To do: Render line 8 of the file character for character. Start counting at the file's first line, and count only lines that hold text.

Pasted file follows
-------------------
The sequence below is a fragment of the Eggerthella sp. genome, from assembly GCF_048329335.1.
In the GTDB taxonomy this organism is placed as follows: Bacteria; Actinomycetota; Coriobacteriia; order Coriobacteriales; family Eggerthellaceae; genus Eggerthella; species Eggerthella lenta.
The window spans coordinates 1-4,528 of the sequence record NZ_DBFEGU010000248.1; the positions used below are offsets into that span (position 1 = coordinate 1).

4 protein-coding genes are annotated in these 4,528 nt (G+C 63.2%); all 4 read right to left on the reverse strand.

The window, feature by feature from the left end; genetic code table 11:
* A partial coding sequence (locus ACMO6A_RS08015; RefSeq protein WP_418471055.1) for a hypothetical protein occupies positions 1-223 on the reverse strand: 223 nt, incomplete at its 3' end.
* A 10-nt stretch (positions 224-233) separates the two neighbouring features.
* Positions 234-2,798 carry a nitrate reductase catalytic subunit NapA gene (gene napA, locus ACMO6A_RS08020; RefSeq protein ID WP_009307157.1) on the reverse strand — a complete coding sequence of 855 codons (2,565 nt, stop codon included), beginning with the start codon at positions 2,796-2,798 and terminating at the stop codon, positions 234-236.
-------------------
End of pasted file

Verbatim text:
* Positions 234-2,798 carry a nitrate reductase catalytic subunit NapA gene (gene napA, locus ACMO6A_RS08020; RefSeq protein ID WP_009307157.1) on the reverse strand — a complete coding sequence of 855 codons (2,565 nt, stop codon included), beginning with the start codon at positions 2,796-2,798 and terminating at the stop codon, positions 234-236.